After a slow first five months, I'm back to blogging in earnest. In the forthcoming few months I plan to keep on tracking the blooming of wildflowers, the activities of bugs and reptiles and any other critters I'm quick enough or lucky enough to photograph, and to comment on ecological relationships. Since there is an increasing sense of ecological crisis among many people and more vigorous denial of such on the part of others, I will inevitably comment on the social and political dimensions of survival as I see them.
I am still an adjunct instructor in the English Department at Feather River College, but time permitting, I am available for hire as a nature guide in the region in and around Plumas County. A brochure describing my usual kinds of natural history adventures is in development. Email me c/o email@example.com with your mailing address and a statement of interests, and I'll send you a rough draft.
I have been teaching since 1965 and have recently joined the English Department as an Associate Faculty member at Feather River College. Recently taught Nature Literature in America and am currently teaching Interpersonal Communication and Basic Reading and Writing.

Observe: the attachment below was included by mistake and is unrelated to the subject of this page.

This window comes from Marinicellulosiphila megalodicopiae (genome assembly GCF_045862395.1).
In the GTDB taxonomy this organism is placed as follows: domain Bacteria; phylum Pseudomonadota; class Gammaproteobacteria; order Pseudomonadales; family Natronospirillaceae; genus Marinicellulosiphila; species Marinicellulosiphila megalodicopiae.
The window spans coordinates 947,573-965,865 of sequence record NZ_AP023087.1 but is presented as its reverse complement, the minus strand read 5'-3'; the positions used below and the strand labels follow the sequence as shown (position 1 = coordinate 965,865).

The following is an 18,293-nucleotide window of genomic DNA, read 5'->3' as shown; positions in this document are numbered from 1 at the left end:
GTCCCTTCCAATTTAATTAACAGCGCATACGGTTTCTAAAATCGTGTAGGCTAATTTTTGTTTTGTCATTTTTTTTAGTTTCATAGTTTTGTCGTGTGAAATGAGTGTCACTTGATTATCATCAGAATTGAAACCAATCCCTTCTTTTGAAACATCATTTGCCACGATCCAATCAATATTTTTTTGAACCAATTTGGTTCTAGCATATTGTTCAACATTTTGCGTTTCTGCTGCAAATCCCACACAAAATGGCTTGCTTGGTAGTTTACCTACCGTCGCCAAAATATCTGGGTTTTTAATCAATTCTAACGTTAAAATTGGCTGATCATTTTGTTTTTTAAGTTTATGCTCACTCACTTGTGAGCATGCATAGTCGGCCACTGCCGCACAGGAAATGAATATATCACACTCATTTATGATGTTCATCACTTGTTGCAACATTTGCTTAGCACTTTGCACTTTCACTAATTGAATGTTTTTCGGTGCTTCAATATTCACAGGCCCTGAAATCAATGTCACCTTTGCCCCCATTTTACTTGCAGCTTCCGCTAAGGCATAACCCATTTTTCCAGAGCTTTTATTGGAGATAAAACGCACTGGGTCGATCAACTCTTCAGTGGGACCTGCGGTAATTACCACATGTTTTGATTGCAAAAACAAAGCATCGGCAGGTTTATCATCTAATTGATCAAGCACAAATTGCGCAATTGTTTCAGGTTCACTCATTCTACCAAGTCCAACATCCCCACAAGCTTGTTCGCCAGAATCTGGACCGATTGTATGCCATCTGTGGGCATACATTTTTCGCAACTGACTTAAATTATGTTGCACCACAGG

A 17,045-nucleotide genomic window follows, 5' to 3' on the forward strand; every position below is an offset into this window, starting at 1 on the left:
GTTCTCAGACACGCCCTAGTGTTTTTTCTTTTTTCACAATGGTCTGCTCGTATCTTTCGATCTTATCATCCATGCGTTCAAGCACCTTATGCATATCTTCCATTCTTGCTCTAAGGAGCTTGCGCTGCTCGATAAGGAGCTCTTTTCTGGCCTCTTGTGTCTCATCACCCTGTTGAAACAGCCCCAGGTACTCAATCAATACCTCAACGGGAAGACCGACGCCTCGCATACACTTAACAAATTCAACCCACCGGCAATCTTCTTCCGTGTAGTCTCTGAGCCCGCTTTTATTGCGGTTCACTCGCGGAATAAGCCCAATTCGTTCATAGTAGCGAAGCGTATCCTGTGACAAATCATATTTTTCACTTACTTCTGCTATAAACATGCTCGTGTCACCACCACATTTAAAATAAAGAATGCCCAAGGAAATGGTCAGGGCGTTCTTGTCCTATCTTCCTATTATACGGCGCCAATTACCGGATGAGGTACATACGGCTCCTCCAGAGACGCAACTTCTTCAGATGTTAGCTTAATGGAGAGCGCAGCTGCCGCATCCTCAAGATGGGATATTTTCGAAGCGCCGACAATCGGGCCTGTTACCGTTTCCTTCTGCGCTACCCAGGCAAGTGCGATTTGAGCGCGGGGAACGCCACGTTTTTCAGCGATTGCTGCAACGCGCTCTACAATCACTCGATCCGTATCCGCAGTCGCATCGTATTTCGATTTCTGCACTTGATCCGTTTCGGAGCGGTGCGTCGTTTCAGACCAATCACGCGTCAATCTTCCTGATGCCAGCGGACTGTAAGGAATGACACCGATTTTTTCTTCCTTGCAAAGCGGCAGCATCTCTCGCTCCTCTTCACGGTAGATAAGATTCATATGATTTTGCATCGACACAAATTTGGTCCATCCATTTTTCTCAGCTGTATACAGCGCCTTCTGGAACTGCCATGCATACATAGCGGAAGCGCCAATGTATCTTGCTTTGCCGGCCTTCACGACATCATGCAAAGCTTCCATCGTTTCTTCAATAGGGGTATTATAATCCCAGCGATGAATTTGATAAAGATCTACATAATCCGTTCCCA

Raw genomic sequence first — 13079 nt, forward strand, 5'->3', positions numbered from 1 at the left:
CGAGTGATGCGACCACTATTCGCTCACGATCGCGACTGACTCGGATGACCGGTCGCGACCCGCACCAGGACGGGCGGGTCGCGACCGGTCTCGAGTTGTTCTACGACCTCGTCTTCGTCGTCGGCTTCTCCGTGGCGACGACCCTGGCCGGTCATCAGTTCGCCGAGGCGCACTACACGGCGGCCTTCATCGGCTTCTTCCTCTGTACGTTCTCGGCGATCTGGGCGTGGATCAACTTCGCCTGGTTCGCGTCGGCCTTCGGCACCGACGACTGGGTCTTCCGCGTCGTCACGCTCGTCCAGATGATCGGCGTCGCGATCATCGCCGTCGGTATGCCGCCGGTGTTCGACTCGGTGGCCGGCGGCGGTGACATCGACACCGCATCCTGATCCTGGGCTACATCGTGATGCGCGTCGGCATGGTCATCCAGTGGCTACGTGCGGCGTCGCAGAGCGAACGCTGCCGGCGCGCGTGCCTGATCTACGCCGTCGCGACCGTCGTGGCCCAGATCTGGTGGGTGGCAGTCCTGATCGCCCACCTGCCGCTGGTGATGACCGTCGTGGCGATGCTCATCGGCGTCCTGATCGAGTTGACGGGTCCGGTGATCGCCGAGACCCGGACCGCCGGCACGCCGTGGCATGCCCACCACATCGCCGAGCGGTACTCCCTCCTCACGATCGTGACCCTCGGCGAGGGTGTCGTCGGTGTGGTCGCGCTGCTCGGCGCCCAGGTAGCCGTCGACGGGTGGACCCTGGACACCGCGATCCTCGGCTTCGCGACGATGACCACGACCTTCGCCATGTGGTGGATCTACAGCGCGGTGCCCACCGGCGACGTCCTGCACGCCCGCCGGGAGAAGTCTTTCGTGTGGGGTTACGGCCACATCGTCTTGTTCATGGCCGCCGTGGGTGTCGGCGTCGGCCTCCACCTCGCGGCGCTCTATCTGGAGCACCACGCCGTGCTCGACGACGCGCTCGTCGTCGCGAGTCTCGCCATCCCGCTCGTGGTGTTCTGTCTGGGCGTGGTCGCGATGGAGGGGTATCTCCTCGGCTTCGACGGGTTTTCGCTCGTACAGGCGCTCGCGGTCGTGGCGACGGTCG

Photographed nine days ago by the paved path that connects the FRC parking lot to the upper campus classrooms. These can erupt overnight. The one in the above photo was barely visible as a tiny white dome the day before, then was already 5" tall on this day. The others in this series were
from two to five days old, and in the third and fourth photos you can see that the auto-digestive process has made them almost entirely disintegrate. When I came by this same spot 5 days ago,
they were all gone. All that remained were a few small piles of black goop. The stems had collapsed or been digested totally. Meanwhile, my other favorite place to observe the Shaggy Manes in the fall, the west end of Jackson Street, showed no signs of their appearance. I thought that perhaps roadside maintenance had killed them off.
In this spot at the college, there's another species of fungi growing abundantly that look like pancakes on pedestals. I don't know the species, but they stay around for many days. In fact the ones in the photo below looked about the same for over a week, and they are still there, looking only slightly aged. My next post will reveal some surprises.